Established in 2020 Saturday, September 23, 2023


New research reveals why and when the Sahara Desert was green
Changes of vegetation between humid and arid phases in North Africa. Vegetation zones are based on the minimum precipitation requirements of each vegetation type. Image courtesy: Jani Nrhi / University of Helsinki.



BRISTOL.- A pioneering study has shed new light on North African humid periods that have occurred over the past 800,000 years and explains why the Sahara Desert was periodically green.

The research, published in Nature Communications, showed periodic wet phases in the Sahara were driven by changes in Earth's orbit around the sun and were suppressed during the ice ages.

For the first time, climate scientists simulated the historic intervals of 'greening' of the Sahara, offering evidence for how the timing and intensity of these humid events were also influenced remotely by the effects of large, distant, high-latitude ice sheets in the Northern Hemisphere.

Lead author Dr. Edward Armstrong, a climate scientist at the University of Helsinki and University of Bristol, said, "The cyclic transformation of the Sahara Desert into savannah and woodland ecosystems is one of the most remarkable environmental changes on the planet."

"Our study is one of the first climate modeling studies to simulate the African Humid Periods with comparable magnitude to what the paleoclimate observations indicate, revealing why and when these events occurred."

There is widespread evidence that the Sahara was periodically vegetated in the past, with the proliferation of rivers, lakes and water-dependent animals such as hippos, before it became what is now desert. These North African Humid Periods may have been crucial in providing vegetated corridors out of Africa, allowing the dispersal of various species, including early humans, around the world.

The so-called "greenings" are thought to have been driven by changes in Earth's orbital conditions, specifically Earth's orbital precession. Precession refers to how Earth wobbles on its axis, which influences seasonality (i.e., the seasonal contrast) over an approximate 21,000-year cycle. These changes in precession determine the amount of energy received by the Earth in different seasons, which in turn controls the strength of the African Monsoon and the spread of vegetation across this vast region.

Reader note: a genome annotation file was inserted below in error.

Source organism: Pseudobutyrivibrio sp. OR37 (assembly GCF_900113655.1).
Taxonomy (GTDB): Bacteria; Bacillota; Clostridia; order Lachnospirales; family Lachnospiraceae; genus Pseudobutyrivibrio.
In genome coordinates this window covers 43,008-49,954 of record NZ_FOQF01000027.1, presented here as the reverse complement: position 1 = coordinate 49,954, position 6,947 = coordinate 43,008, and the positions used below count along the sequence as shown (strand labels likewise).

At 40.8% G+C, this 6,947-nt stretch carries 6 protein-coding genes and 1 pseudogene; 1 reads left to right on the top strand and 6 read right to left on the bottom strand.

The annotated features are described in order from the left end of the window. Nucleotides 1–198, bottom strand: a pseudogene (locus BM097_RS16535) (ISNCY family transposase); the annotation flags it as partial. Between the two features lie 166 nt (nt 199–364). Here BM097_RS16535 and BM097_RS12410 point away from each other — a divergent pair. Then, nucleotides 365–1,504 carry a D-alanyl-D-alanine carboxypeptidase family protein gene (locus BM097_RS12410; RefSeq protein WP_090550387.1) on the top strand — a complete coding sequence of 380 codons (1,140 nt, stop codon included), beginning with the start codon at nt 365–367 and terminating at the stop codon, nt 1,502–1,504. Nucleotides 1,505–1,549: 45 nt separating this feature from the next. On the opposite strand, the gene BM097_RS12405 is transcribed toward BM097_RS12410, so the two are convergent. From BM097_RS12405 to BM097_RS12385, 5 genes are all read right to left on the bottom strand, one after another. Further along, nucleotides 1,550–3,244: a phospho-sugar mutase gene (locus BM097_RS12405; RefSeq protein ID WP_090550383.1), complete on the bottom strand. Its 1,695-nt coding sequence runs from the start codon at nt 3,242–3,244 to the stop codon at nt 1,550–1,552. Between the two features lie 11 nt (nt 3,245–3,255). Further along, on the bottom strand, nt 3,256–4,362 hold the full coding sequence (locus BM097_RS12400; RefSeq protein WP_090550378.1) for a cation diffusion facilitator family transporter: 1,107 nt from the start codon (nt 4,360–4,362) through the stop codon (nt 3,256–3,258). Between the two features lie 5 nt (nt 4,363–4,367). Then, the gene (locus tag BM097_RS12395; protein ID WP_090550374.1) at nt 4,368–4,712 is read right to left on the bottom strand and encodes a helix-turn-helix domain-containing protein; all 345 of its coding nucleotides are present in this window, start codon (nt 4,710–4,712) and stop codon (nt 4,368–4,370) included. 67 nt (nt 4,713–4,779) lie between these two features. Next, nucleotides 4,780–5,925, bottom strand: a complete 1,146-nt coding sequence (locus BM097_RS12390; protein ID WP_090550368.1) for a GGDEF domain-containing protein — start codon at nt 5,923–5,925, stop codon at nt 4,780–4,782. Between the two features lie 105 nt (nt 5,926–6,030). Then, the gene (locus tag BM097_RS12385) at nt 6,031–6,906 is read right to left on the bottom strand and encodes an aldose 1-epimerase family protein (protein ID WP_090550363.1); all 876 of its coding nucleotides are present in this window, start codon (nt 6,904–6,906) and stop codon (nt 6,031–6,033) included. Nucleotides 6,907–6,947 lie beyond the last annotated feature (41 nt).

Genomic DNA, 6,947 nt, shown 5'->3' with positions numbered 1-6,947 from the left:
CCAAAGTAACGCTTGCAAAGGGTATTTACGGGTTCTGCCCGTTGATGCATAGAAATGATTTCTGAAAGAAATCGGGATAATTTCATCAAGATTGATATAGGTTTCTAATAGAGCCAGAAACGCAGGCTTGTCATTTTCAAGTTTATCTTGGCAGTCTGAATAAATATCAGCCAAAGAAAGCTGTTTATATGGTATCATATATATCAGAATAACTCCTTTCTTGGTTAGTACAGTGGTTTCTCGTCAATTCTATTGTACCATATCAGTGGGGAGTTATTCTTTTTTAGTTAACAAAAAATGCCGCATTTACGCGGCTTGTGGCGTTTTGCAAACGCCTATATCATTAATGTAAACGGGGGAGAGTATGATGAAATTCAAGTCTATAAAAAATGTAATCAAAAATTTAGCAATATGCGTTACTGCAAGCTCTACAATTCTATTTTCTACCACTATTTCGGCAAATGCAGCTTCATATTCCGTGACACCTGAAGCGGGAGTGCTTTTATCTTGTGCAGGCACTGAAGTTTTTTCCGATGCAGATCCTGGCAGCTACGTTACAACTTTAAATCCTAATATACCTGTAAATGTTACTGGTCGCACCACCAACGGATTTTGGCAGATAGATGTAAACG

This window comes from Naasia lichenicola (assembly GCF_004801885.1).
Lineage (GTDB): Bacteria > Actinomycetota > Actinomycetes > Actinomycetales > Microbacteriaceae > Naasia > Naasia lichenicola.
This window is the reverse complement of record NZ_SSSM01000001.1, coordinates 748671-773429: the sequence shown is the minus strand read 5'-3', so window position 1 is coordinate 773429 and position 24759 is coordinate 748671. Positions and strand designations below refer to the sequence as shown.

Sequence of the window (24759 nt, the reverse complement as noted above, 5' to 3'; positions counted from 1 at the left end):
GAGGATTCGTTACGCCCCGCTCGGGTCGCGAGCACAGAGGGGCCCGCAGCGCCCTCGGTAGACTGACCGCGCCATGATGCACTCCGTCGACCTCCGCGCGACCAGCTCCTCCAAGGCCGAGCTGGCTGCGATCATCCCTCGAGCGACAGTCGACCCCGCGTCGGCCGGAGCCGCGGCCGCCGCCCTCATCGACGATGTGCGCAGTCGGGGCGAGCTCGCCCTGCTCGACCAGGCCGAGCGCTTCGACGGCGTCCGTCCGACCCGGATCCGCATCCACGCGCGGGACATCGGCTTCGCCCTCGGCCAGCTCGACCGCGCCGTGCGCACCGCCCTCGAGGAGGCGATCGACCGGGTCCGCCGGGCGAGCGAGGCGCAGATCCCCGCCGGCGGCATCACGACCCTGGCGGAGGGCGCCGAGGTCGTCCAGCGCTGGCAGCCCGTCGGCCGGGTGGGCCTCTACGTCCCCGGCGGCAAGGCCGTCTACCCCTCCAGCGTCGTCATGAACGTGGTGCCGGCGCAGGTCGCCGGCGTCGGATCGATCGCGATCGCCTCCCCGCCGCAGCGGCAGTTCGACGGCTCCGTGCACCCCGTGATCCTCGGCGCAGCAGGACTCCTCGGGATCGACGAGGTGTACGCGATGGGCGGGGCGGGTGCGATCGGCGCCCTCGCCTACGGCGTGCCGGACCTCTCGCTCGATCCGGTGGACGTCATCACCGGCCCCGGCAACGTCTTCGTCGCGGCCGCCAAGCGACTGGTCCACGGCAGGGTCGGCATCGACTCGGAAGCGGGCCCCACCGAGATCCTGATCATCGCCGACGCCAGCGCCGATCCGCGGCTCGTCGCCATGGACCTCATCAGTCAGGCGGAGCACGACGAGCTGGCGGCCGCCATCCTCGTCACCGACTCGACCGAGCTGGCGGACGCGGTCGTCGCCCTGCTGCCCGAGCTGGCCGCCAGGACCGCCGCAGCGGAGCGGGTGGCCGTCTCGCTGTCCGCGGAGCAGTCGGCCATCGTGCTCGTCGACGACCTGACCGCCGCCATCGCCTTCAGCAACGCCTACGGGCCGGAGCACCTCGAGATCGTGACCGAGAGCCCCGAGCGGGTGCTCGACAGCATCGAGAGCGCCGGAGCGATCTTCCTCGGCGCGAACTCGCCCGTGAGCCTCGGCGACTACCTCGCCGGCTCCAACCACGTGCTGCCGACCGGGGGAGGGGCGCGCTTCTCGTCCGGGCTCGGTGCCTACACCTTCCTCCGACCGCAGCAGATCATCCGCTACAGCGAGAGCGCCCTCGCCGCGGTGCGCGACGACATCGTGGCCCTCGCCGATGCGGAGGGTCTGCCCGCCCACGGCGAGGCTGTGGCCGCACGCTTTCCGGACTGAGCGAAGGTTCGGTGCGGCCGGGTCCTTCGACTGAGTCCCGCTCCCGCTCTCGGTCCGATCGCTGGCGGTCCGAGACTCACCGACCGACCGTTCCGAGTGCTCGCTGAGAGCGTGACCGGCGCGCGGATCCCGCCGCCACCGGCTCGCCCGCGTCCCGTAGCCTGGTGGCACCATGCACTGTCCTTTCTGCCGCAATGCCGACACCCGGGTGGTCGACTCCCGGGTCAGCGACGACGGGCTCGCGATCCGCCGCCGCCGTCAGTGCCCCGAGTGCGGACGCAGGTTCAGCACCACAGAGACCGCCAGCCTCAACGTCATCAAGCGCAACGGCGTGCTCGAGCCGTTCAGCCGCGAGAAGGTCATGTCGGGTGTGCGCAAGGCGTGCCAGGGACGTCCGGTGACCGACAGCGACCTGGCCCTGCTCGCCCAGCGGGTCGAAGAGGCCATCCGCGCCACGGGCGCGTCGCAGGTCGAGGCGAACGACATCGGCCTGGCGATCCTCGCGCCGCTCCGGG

A major barrier to understanding these events is that the majority of climate models have been unable to simulate the amplitude of these humid periods, so the specific mechanisms driving them have remained uncertain.

This study deployed a recently-developed climate model to simulate the North African Humid periods to greatly advance understanding of their driving mechanisms.

The results confirm the North African Humid Periods occurred every 21,000 years and were determined by changes in Earth's orbital precession. This caused warmer summers in the Northern Hemisphere, which intensified the strength of the West African Monsoon system and increased Saharan precipitation, resulting in the spread of savannah-type vegetation across the desert.

The findings also show the humid periods did not occur during the ice ages, when there were large glacial ice sheets covering much of the high latitudes. This is because these vast ice sheets cooled the atmosphere and suppressed the tendency for the African monsoon system to expand. This highlights a major teleconnection between these distant regions, which may have restricted the dispersal of species, including humans, out of Africa during the glacial periods of the last 800,000 years.

Co-author Paul Valdes, Professor of Physical Geography at the University of Bristol, said, "We are really excited about the results. Traditionally, climate models have struggled to represent the extent of the 'greening' of the Sahara. Our revised model successfully represents past changes and also gives us confidence in their ability to understand future change."

The research, including climate scientists from the University of Birmingham, is part of a project at the University of Helsinki, which studies the impacts of climate on past human distributions and evolution of their ecological niche.

Co-author Miikka Tallavaara, Assistant Professor of Hominin Environments at the University of Helsinki, said, "The Sahara region is kind of a gate controlling the dispersal of species between both North and Sub-Saharan Africa, and in and out of the continent."

"The gate was open when Sahara was green and closed when deserts prevailed. This alternation of humid and arid phases had major consequences for the dispersal and evolution of species in Africa. Our ability to model North African Humid periods is a major achievement and means we are now also better able to model human distributions and understand the evolution of our genus in Africa."







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